This fact is, no doubt, astonishing for those who know that the very first declaration of the Qur’an- ‘IQRA’ (to read) is about ‘education’. And the Prophet of Islam, Mohammad (pbuh) termed education as basic obligation for every individual - male and female, the very first time in the history of mankind, in 610 (AD). However, this write-up endeavours to locate the educational problems of the post colonial Muslims in India and invites sincere review by the present academia to help practical enforcement of all educational plans to get Sarva Shiksha Abhiyan (SSA) mission a success story by 2010.

An important cause that may well affect Muslim education is the role of religious institutions and, in particular, the local clergy. It is conventionally argued that the status of women in Islam implies that Muslim parents may invest less in the human capital of their daughters than of their sons. Muslim parents may also be reluctant to send their children to government funded schools owing to the existence of alternatives in community based schooling (in the form of madrasas) and most particularly on account of the lack of Urdu and Arabic language teaching in the formal system.

Islam first came to India as early as 650 AD with the Arab traders, but it was only under Mughal rule, between the 12th and 17th centuries, that education was encouraged. The very first madrasa in India was established in 1781 by Warren Hastings and was called the ‘Calcutta Madrasah College for Muhammedans’. Madrasas were greatly encouraged under colonial rule in the 18th century and, in the second half of the 19th century, they were set up all over India by the Deobandis – a group of Muslims who were trained in the most orthodox madrasa in India, Darul-uloom in Deoband, founded in 1866.

It was in this phase of their expansion that madrasas were funded primarily by individual contributions rather than by princely patronage and when they developed a formal institutional structure similar to western educational institutions, including their own presses for publishing in Urdu. In post-independence India, madrasas were allowed to be set up in India under Articles 30(1) and 30(2), which allows all minorities to establish educational institutions, and which also protects the property of minority educational institutions.

In the 1990s, many madrasas have been set up, largely through funds from the Middle East, on the western coast of India and in the border regions of north-eastern India. Today, madrasas mainly teach the principles of the Islamic religion, including an elementary level of the reading of the Qur’an. The Indian government has tried at various times to encourage some madrasas to combine religious education with ‘modern’ subjects such as mathematics.

For example, a programme was launched to modernise education in the madrasas in 1993, and some prominent madrasas such as the Darul-uloom in Deoband introduced reforms into their curriculum as a consequence. The Jamia Mohammadia Mansura in Malegaon, Maharashtra is reputed for its teaching of medical science, and the Darul-uloom Nadwar-ul-ulema in Lucknow, Uttar Pradesh even teaches the English language and English literature as core subjects. However, although in some states such as Karnataka and Kerala, madrasas are a useful complement to the formal schooling sector, such efforts have not, in general, been successful.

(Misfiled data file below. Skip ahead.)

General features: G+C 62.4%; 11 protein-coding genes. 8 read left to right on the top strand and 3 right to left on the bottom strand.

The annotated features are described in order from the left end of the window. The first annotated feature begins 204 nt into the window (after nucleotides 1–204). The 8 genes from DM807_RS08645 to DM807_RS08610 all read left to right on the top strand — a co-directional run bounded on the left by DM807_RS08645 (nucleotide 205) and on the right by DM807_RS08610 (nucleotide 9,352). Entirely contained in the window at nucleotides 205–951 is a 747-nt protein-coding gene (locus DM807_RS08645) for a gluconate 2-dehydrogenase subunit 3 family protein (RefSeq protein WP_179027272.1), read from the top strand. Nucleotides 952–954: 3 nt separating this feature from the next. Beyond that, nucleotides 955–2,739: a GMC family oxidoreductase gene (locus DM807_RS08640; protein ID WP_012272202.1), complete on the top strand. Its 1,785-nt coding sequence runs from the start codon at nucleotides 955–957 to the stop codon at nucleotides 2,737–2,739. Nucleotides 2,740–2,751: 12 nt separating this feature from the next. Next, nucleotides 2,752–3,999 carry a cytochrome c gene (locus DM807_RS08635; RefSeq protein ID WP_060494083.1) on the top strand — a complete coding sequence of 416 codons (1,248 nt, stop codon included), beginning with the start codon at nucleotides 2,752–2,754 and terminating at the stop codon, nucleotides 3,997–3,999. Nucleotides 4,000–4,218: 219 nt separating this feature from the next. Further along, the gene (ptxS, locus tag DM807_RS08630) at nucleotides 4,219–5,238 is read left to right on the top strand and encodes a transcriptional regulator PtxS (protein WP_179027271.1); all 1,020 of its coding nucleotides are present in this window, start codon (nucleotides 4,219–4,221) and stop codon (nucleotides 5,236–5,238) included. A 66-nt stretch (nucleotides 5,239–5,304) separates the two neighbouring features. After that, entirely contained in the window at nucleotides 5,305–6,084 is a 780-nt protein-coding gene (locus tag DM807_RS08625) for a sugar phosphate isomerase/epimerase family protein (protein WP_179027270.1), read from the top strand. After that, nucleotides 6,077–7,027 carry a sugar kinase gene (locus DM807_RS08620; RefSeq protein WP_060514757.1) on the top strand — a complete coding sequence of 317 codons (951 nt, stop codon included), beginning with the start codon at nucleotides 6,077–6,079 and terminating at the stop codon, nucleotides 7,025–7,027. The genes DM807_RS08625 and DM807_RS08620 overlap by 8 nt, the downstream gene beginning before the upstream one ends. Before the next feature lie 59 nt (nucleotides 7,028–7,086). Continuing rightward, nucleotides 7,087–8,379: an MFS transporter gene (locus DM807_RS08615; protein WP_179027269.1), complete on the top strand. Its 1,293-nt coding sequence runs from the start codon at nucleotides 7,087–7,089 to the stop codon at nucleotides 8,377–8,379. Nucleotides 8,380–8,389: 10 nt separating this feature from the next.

Urdu (which is spoken in only 3 countries of the world - India, Pakistan and Mauritius) is widely regarded by Muslims in India as 'their' language. However, in post-independence India, Urdu was not given the status of a ‘modern Indian language’, despite the fact that a substantial proportion of Muslims and non-Muslims particularly in northern India use it as their primary language of communication; in schools Sanskrit was taught as the preferred alternative in the three-language (Hindi-English-Sanskrit) formula.

This has had important implications for Muslim education in India particularly as it has tied the issue of education-provision with considerations of religious and political identity, and cultural autonomy. 3. 1. 2. Dalit Education in India In their analysis of school enrolment, Dreze and Kingdon found that Dalit children had what they term an ‘intrinsic disadvantage’ – they had a lower probability of going to school, even after controlling for other non-caste factors such as household wealth, parents’ education etc. Dalits - who, generally speaking, constitute the ‘untouchables’ of India comprise, approximately, 17. % of India’s population. Although, the practice of ‘untouchability’ is illegal in India, the reality of life is very different. Often, Dalits live in segregated colonies on the outskirts of villages, usually in the southern fringes because that is where the Hindu god of death, Yama, is supposed to dwell. Dalits are not allowed to use common crematoria. Sharecropping, a dominant form of agriculture in most parts of India is not common among Dalit households due to the concepts of ‘ritual purity’ observed by those within the caste system.

More significantly, the practice of untouchability cuts right across religious boundaries, and is observed in day to day interactions not only by Hindus, but by Muslims, Christians, and other religious groups in India as well. Studies of education and caste in India show that the Dalits are less likely to send children to school. Acharya and Acharya [1995] report that the differences between Dalits and non-Dalits in dropout rates are very large: the dropout rates for Dalits are 17% higher than for others in Classes I-V, and 13% greater for those in Class I-VIII.